- Florida appeals court rules universities can’t regulate guns
- Vladimir Putin defends Russian conservative values
- Tea Party Patriots call key GOP firing a declaration of war
- 68,000 more file for unemployment — in one week
- Michigan bans in-state insurers from covering abortion
- Nancy Pelosi tells Democrats to pass budget: ‘Embrace the suck’
- Key Obamacare official: Last two months much harder than anyone hoped
- Sen. Mike Lee: We must stop ‘the prez’ from acting like the queen
- George Bush consoles Alabama kicker Cade Foster: You will be stronger
- Megachurch pastor with ties to Obama commits suicide
By Matt Kibbe
The short-term deal will assure long-term overspending
Independent voices from the The Washington Times Communities
Topic - Presidential Palace
A Presidential Palace is the official residence of the president in some countries. However, some countries do not call the official residence of a head of state a presidential palace. Some of the presidential palaces were once the official residences to monarchs in countries that were monarchies that have now become republics. - Source: Wikipedia
President Bashar Assad's first interview with a Western television journalist since a March uprising was a coup for Barbara Walters and ABC News, but not entirely for Assad.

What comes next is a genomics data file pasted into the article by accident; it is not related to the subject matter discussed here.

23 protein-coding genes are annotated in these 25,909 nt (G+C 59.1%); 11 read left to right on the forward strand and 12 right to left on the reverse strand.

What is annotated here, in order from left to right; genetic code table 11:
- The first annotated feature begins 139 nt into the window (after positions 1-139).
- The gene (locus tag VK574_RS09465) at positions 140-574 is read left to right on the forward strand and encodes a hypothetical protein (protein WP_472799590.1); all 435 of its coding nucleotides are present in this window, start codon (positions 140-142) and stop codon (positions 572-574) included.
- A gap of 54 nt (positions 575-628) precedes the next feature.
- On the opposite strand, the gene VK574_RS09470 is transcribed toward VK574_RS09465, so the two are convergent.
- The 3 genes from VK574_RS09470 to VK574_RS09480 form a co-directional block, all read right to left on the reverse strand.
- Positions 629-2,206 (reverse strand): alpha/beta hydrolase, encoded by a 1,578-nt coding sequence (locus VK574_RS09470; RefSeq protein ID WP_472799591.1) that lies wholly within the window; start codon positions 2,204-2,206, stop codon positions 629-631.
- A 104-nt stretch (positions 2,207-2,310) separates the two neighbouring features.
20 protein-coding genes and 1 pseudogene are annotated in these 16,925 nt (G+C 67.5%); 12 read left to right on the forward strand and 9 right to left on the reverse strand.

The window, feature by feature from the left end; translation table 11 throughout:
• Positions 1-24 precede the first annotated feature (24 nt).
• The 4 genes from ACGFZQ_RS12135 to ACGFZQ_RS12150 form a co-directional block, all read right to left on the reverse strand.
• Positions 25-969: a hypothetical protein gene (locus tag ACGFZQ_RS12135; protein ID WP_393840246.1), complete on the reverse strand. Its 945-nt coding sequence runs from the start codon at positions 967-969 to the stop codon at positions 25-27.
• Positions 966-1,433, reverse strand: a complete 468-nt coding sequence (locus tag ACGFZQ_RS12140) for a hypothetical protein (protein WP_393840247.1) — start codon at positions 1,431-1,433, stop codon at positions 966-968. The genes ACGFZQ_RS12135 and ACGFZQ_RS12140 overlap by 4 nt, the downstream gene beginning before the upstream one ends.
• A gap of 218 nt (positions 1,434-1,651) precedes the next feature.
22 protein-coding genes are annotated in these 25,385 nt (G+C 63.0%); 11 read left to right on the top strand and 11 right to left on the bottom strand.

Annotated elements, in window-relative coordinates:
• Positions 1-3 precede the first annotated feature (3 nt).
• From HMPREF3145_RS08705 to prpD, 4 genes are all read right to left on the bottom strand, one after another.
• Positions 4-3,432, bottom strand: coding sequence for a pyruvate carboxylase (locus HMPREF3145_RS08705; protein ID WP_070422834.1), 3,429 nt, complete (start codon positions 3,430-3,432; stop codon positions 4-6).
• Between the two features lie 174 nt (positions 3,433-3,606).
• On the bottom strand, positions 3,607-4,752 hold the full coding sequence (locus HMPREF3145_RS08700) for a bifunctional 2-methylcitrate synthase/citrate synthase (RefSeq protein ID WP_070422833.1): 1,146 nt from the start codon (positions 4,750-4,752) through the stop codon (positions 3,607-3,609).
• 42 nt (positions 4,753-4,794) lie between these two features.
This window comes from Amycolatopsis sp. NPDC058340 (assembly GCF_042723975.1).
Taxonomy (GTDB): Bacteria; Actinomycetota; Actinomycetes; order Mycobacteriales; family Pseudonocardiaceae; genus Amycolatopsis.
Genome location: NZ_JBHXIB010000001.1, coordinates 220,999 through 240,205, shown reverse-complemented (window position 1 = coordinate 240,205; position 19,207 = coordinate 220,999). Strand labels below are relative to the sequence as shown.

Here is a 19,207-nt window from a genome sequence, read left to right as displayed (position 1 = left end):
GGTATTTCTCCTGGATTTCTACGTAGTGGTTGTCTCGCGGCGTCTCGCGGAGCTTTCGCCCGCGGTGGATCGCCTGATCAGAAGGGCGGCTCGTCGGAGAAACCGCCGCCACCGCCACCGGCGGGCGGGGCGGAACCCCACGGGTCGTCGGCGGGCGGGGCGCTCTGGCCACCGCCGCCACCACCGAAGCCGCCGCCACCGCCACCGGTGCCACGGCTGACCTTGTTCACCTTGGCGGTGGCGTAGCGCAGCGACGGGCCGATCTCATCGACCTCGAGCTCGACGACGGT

Yemeni government forces in the capital opened fire with anti-aircraft guns and automatic weapons on tens of thousands of anti-government protesters demanding the ouster of their longtime ruler. At least 12 demonstrators were killed and dozens wounded, witnesses said.
The personal photographer for the Georgian president was shown on television Saturday confessing to supplying a colleague with secret information that was then sent to a Russian secret service.
Yemen's embattled president on Sunday resisted intense U.S. and Arab pressure and stalled at signing a deal calling for him to step down in 30 days, as his regime brought armed supporters into the streets demanding he stay. Hundreds of militiamen trapped the American and other ambassadors inside a diplomatic mission for hours.
Egyptian President Hosni Mubarak announced late Thursday that he had relinquished authority to his vice president but refused to step down, enraging thousands of protesters who had thought he would resign — and even had begun celebrating his departure in the hours before his speech.